A couple months back I talked about an ATF ruling that may have made it possible for those with a gun trust to legally manufacture machine guns. The key element is that since the Gun Control Act of 1986 stated that no person may manufacture or register a new machine gun and the ATF says trusts aren’t people, there may be an opening for trusts (not people) to register those devices. As soon as word leaked out a couple people immediately filed applications to make and register machine guns (ATF Form 1), and those applications seem to have finally made it through the process. Rumor has it at least one application has been approved — with a twist . . .
From an Arfcom thread on the matter, one of the regulars who sent in a form 1 posted the following:
I haven’t seen it yet, but supposedly both a denial and an approval are in the mail. ATF called and wants the approval returned immediately.
ATF agent stated they denied first, then accidentally ran it a second time and approved it. I recorded the call. I haven’t had time to check my audio (and won’t until after work) but hopefully it came out well.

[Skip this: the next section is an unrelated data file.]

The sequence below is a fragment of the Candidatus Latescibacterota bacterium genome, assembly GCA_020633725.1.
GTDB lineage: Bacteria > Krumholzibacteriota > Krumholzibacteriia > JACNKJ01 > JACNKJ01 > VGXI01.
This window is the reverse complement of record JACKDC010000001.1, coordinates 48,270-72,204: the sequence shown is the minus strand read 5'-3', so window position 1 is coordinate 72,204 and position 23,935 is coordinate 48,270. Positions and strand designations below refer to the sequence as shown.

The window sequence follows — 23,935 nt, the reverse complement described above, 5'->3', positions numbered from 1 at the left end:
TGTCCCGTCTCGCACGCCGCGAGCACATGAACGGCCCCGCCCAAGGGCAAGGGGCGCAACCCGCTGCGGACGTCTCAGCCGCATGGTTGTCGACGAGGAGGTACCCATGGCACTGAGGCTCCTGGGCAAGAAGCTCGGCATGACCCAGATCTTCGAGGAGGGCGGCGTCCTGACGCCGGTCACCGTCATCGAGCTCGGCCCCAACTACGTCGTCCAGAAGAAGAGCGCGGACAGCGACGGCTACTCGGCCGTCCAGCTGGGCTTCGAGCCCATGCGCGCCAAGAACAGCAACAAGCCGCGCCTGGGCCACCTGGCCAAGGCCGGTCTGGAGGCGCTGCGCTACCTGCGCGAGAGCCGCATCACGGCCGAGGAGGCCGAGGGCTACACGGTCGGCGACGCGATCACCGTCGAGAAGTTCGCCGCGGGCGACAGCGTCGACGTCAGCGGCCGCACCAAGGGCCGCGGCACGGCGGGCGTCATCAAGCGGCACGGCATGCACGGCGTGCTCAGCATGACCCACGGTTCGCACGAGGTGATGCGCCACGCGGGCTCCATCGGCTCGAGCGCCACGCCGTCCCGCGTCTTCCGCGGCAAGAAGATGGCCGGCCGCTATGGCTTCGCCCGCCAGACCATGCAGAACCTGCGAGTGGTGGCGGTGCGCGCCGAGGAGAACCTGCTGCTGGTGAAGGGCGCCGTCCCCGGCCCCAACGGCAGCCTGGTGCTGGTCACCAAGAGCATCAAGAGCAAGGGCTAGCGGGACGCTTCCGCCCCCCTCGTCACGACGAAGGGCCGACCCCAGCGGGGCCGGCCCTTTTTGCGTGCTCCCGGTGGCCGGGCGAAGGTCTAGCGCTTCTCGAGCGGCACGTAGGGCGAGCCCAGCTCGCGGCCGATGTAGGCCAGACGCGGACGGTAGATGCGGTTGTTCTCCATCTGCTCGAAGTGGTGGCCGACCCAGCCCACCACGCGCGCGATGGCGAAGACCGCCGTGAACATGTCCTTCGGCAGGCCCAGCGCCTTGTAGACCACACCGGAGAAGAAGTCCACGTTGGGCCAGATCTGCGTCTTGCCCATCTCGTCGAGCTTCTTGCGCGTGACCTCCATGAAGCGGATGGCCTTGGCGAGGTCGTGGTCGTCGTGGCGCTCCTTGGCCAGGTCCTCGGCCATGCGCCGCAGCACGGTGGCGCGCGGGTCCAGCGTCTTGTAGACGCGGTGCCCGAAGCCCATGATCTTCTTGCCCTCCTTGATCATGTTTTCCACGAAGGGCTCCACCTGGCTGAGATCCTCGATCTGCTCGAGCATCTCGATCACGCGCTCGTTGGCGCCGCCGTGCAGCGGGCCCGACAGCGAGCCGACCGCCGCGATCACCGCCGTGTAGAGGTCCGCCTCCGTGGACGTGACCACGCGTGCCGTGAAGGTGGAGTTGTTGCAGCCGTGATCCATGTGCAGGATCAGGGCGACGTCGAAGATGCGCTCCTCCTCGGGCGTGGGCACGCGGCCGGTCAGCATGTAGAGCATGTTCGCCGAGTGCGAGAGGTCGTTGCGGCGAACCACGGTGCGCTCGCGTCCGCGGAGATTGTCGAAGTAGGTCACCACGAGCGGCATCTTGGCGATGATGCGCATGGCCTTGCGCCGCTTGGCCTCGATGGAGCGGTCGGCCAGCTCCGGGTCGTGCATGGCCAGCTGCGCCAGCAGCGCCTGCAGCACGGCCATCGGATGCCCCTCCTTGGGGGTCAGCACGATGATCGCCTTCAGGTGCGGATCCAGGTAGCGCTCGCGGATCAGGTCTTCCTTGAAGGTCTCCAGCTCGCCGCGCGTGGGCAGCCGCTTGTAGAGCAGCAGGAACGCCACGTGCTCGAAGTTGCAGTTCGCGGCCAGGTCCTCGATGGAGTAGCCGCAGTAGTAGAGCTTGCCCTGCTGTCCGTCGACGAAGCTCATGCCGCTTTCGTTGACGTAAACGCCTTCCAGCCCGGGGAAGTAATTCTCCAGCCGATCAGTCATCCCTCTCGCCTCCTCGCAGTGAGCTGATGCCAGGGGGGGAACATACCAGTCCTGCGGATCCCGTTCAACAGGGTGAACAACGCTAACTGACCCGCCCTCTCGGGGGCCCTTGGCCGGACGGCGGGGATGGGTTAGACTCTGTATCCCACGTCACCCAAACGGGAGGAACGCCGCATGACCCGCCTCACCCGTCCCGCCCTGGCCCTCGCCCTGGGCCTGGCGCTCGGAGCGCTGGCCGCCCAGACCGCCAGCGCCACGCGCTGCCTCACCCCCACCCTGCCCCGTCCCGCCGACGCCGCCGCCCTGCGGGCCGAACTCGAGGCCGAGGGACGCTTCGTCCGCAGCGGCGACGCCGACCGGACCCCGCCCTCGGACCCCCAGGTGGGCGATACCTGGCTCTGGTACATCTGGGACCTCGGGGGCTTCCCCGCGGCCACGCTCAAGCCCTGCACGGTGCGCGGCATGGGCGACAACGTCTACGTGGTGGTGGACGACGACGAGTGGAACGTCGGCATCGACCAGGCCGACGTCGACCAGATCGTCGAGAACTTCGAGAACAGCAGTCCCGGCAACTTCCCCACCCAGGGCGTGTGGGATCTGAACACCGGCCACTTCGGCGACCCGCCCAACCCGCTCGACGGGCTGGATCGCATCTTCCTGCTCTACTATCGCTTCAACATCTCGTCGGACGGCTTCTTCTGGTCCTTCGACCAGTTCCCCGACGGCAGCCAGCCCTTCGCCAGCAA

Anyone have SAF’s contact information? I’m not sure how keen they would be on a machinegun case given some of their Supreme Court arguments, but it’s worth a shot.
Unfortunately I don’t have enough money to hire a lawyer myself. I’m not even sure if their is much a lawyer can do.
The audio confirming that the approval took place (and subsequent revocation) is in the YouTube video above.
The ATF have dug themselves into a pretty big legal pit over the last couple years. First they kicked the hornet’s nest that is SIG SAUER by classifying their muzzle brake as a silencer, which has led to a long and protracted legal battle that SIG SAUER is hell bent on winning. Then they decided to stick their noses into Ares Armor’s business, for which they have drawn some significant criticism and once again firmly ensconced themselves as the “bad guys” in the firearms industry.
This latest issue arose when President Obama demanded that the ATF close the “gun trust loophole” and make it harder for individuals to purchase legal firearms. They proposed a rulemaking change to make that demand a reality, and promptly received an avalanche of letters opposing any such move.
While the official rule change is probably more than a year away if ever (and the legal battle to follow such a change would take even longer), the ATF decided to try and make that change happen right now anyway by re-defining a couple things. Thanks to that definition — that a trust is not a person for purposes of a form 4473 — it opened the flood gates for trusts to build machine guns. In theory, anyway.
There’s already a legal fund coming together to fight this revocation and take the ATF to court over this issue. Stay tuned.